Photographer: Alexander Pérez-Flores (@alexanderdiary)

Art director: Lía Lázaro @lialazaro (@lialazaro)

Hair: Karina Sian (@atelier.sian)

Makeup: Adrian Rey (@skinfetish002)

Assistants: Mauricio Cabrero (@ddedall), Claudia Egoavil (@claudiaego), Juan Jose Alegre (@juanjosealegret)

Model: Lisbeth Mariano (@lisbeth_mariano)

All garments from Mozh Mozh



Photography & Cinematography | Simon Kilian

coat RAF SIMONS, turtleneck WALES BONNER x ADIDAS, trousers ACNE STUDIOS, shoes PRADA

(left) hat vintage, coat DRIES VAN NOTEN, shirt KARL LAGERFELD, trousers WALES BONNER, shoes PRADA

(right) jacket NUMBER NINE, shirt KARL LAGERFELD, skirt RICK OWENS, shoes PRADA

(left) coat KARL LAGERFELD, shirt KARL LAGERFELD, tie GUCCI, shoes MIU MIU

(right) jacket VIVIENNE WESTWOOD, shirt OLYMP, skirt JW ANDERSON, shoes RICK OWENS

(right) shirt vintage, skirt JW ANDERSON, shoes MAISON MARGIELA

hat & trousers vintage, tunica & chain ANN DEMEULEMEESTER, shoes GUCCI

(left) hat STETSON, shirt STELLA MCCARTNEY, coat & glasses GUCCI,


passcode: Nuance_45

hat vintage, shirt OUR LEGACY, jacket ANN DEMEULEMEESTER, trousers LEE, shoes PRADA

Photography & Cinematography: Simon Kilian (@simon.kilian)

Styling: Anton Adam Emmerich (@wannabehuntersthompson), Hauke Jakob Stark (@haukestark)

Hair & Make-up: Anton Adam Emmerich

Music: Meetka Otto (@meetka_007)

Color: Emerson Duggan (@embo920)

Model: Hauke Jakob Stark


Thicker Than Water


Michael Oliver Love (@michaeloliverlove)


Sergi Adonis (@itsonlydylon)

Brandon Alastair (@brandonalastair)

Tommie Fourie (@tommiefourie)

Chad John Payne (@chadjohnpayne_)

Innes Maas (@innesmaas)


All apparel from KVRT STVFF

House of Light

House of Light

Photograohy | Matthias Ogger       Styling | Gabriella Stival



dress ALAVRO MARS, bag stylist’s archive

dress C’EST D, shoes ALAVRO MARS



coat LANDEROS, gloves GORM, trousers & shoes ALVARO MARS

bustier top & skirt DANIEL POLLITT shoes BOTTEGA VENETA

Photography: Matthias Ogger (@matthiasogger)

Styling: Gabriella Stival (@gabstival)

Makeup: Marisol Steward (@marisolstewardd)

Hair: Daniel Dyer (@danieldyer72)

Photography Assistant: Alfie Fisher (@alfiefishher)

Model: Elise Swain (@elise.swain)

Into the Wild

Standing on the shore, Matthew Brookes’ feet sink lightly in the sand as the tension in his body grows. Not of anxiety, but of excitement. He gazes at the sea to witness surfers conquer the raging waves of the water, their arms raised as they balance themselves on their surfboard. Brookes, not content to only be an observer, raises the camera in his hands, captures the splash of the water and the blast the surfers feel, and prints the images in his monograph Into The Wild.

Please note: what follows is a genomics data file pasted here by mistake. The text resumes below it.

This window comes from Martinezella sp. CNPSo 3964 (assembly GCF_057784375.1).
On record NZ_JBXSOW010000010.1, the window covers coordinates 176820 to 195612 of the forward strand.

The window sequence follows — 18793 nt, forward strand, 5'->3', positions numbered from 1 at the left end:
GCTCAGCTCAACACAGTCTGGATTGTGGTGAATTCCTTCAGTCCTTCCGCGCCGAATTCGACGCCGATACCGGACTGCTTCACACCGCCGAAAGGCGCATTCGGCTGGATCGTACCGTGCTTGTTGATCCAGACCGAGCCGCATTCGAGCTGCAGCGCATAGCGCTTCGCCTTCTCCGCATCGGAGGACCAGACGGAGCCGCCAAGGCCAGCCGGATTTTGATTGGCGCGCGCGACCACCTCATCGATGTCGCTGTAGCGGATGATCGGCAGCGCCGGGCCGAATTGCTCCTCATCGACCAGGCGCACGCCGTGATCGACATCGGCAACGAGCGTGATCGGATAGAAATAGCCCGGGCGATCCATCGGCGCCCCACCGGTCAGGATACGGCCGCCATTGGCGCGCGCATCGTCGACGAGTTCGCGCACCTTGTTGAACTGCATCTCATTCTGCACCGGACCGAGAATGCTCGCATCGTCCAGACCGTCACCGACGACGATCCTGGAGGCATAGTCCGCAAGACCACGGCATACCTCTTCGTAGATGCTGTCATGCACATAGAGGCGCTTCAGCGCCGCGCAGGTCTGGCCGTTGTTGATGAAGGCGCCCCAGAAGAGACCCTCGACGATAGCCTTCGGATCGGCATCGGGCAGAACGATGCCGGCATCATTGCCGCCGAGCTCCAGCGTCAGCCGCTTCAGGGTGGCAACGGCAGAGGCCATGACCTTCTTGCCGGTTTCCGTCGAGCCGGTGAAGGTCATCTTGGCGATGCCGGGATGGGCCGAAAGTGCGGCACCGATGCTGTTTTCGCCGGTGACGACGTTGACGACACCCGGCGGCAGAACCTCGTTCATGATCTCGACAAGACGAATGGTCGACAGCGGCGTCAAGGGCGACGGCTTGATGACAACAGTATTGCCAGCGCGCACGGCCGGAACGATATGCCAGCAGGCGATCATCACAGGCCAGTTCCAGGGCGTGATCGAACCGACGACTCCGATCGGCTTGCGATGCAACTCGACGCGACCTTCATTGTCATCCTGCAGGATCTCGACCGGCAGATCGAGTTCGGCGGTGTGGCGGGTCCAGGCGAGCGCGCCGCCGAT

For the project, Brookes uncovers the stories of the young surfers pursuing the van lifestyle, following their coast-to-coast affairs with their surfboards and the water. The resulting images punctuate the youthful zest of the surfers for travel, freedom, and dreams, always chasing the best waves while living out of vans. CAP 74024 talks to the New York and Paris-based photographer to discover his self-discovery throughout the project, his journey within a journey.

After reading the brief of the monograph, I wonder how present the surf life is in your life. Have you always wanted to capture this celebration?


I grew up in a surf town on the East Coast of South Africa called Durban, and most of the cool kids in my school were surfers, so I guess I had an introduction to surf culture at an early age.


When I moved to Venice Beach California I was introduced to a few surfers through common friends, and they were quite open to being photographed. Each surfer introduced me to more surfers and the project grew very fast!


So, I know that you followed a group of young surfers from Venice Beach on their adventures up and down the coast. What were you hoping to witness? Could you elaborate more on “adventures up and down the coast?”


What I discovered very quickly is that all the surfers I was shooting lived out of their vans. They were literally surf nomads traveling up and down the coast, following the best surf. This lifestyle was really fascinating to me, and I was drawn to their philosophy of life and sense of freedom.


I did not have any preconceived expectations when I started photographing the surfers – it was more about shooting everything as it happened, like a surf diary. What surprised me about the surfers I was shooting was how quickly they opened up their world to me and how generous they were with their time. They made me feel very accepted and welcome.

That’s wonderful to hear! A side question if you don’t mind: for some creatives, water has always been their muse, a source of infinite healing and inspiration. Do you have the same affinity towards water? I am curious as I can imagine how it accompanied you throughout your project.


I guess I am drawn to water and the sea as I grew up by the ocean. I also spent months traveling up and down the coast of California watching and photographing the surfers in the water, so that felt very meditative and healing.


Water to me is linked to emotion in my psyche. I’m very drawn to photographing the emotion in people and the way they express themselves. I’m always trying to look beneath the surface with people. Also, I feel like shooting someone is like surfing – you are constantly navigating the waves of emotion with people until you find the perfect shot.


For me, the perfect shot is the one where you look at a portrait of someone and it takes you on a journey or reveals something very intimate or unexpected about the person.


Did you ever imagine van culture before your monograph? Did the actual one live up to how you envisioned it?